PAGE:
Friday, August 29, 2014


Checking out his cake.
With all the concern and worry over Meadow the last few weeks, I forgot to blog about Moonie's anniversary with us. Three years ago, on August 17th, a little blue budgie was walking around in our backyard, and within 5 minutes of spotting him, he was in our house. To read the whole story, click here.   

The house wouldn't be the same without him, but it would sure be a lot quieter.

He's a character.

Saturday, August 23, 2014


Hagrid, the newest resident in our home.
When I first met Rob, he had a tarantula, Maude. I wasn't impressed that he had a tarantula, I was impressed by how long he had cared for her. Maude passed away a few years ago at the ripe old age of 22, a testament to how well Rob cares for his pet family members.

I am not going to go into all the horrid details of how "Hagrid" came into our lives, but he is a rescue, and through a series of connections, Rob got a phone call earlier this month asking him if he'd be willing to take in what we were told is a Mexican Golden-knee Tarantula that was rescued along with over 20 other animal species from a neglect/hoarding case. Rob told them, he'd have to ask me first.

When he asked me about taking the tarantula on August 9th, I told him I'd ponder it for the weekend. I don't particularly like spiders, but I don't hate them either, so a couple hours later I told him we would take the spider on 3 conditions; 1. I have nothing to do with his care. 2. He is in an escape proof tank. 3. I get to name him. 

Now, I knew number 1 & 2 weren't going to be issues because of Maude, number 3 had Rob a little worried, as I told him I would not reveal the name until the spider was home, but I kept saying names like "Jelly Bean", Cotton Candy" and "Prince Fuzzy Butt" to scare him.    

It was actually my friend Pat who came up with the name, I was leaning towards Aragog, the spider from Harry Potter, but when she said Hagrid out loud to me, it just seemed to fit better, after all, they are both large and hairy! Rob was relieved when his name was announced on August 14th when he came to live with us.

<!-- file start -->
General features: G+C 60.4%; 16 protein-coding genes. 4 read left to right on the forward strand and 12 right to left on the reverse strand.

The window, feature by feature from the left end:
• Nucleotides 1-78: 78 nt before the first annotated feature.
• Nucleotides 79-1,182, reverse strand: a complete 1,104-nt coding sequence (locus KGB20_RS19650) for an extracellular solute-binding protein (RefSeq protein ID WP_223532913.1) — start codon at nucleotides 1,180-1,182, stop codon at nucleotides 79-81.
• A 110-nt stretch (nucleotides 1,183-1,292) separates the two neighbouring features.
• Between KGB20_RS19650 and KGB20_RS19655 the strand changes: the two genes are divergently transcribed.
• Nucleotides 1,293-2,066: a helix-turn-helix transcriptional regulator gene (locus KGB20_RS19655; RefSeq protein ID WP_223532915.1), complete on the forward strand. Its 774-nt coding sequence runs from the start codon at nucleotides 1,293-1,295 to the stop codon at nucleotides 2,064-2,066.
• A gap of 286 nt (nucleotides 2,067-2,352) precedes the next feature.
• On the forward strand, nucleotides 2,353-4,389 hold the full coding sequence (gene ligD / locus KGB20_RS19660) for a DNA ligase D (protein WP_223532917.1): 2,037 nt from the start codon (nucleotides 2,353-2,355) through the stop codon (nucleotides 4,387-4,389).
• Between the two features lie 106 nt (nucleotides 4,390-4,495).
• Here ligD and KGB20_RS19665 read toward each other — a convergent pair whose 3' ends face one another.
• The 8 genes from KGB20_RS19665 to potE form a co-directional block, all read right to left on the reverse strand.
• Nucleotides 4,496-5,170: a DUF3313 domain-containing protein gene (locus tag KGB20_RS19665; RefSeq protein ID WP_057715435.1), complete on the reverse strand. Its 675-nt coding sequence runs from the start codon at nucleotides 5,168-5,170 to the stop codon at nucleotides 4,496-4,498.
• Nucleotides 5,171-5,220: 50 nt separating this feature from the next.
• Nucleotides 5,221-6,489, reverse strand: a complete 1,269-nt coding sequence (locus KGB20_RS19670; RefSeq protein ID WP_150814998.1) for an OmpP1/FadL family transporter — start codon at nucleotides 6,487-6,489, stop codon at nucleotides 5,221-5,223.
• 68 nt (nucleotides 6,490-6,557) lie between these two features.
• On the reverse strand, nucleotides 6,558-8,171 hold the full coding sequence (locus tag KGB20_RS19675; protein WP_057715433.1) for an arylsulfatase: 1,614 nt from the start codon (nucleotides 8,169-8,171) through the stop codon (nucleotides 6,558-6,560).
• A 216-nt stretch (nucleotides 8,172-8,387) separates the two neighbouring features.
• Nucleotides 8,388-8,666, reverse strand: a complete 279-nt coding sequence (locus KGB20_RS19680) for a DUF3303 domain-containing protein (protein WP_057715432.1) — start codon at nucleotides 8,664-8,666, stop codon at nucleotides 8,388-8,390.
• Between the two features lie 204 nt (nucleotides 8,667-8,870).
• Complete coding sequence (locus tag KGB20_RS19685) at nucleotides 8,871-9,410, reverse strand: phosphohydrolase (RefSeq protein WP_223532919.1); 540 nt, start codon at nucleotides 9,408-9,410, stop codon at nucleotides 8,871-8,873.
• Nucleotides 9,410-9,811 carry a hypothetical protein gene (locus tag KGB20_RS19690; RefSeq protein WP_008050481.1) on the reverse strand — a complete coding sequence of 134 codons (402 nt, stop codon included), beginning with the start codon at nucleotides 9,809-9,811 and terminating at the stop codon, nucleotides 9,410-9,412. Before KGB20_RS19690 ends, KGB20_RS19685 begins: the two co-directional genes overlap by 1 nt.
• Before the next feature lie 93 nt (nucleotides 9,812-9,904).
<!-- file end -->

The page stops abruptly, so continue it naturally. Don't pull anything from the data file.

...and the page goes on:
Meadow meeting Hagrid.
 Hagrid is very different than Maude. He's more nocturnal, preferring to only come out of his hut after dark, and he makes way more webbing then Maude ever did. I didn't even get a glimpse of him until 5 days after he came to live with us.

Hagrid spends a lot of his time in his hut.
He does walk around a lot after we go to bed.
This is how his home looks now, he's settled in nicely.
 We don't know how old Hagrid is, he may live 6 months, he may live 10 years, but one thing is for certain, he will be well cared for.

To learn more about Maude, and Meadow's special fondness for her please check out Rob's blog from 2009 here and Maude's passing in 2010 here 

Friday, August 15, 2014


Rob with a Common Whitetail Dragonfly.
Once the craziness of spring migration is over, Rob and I don't do much birding until Fall. We enjoy the summer visitors that frequent our backyard, like Baltimore Orioles and this year the Ruby-throated Hummingbirds have been around more then ever, so it's pretty easy to stay put.

We have however, in the last couple of years, gotten more interested in other winged creatures, Butterflies and Dragonflies. I signed us up right away when our local Wild Birds Unlimited posted a Dragonfly and Damselfly talk and outing. And we are lucky that both these species visit our backyard as well.

Last Sunday we were at the store for 9am for the lecture part of the event. Kyle, a fairly new employee at the store is also a naturalist. He lead the talk and shared his knowledge and sense of humor.

We learned the difference between Dragonflies and Damselflies, learned about their life-cycle, courtship, etc. It was very informative and interesting. I had no idea there is 173 species of Dragonflies reported in Ontario!

After the enjyable hour long talk with slideshow we were off to a local park to see some of these amazing flying insects. Kyle taught us how to catch (with a net) and hold a Dragonfly safely, as to not injure it.

Kyle demonstrates how to  hold a Dragonfly properly.
Kyle hunting Dragonflies, a man on a mission.
I'm looking at an Eastern Amberwing and Kyle wants to catch it.
An Eastern Amberwing.
I "Googled" a close up shot of an Eastern Amberwing so you could have a better look.

We saw a few different types while on our outing, Twelve-spotted Skimmer (Dragonfly) and Eastern Forktail (Damselfly) to name a couple. It was a great event and I hope they do more like this in the future.

Want to know more about Dragonflies, Damselflies and all sorts of other flying insects? I found this great blog while writing mine, The Dragonfly Woman.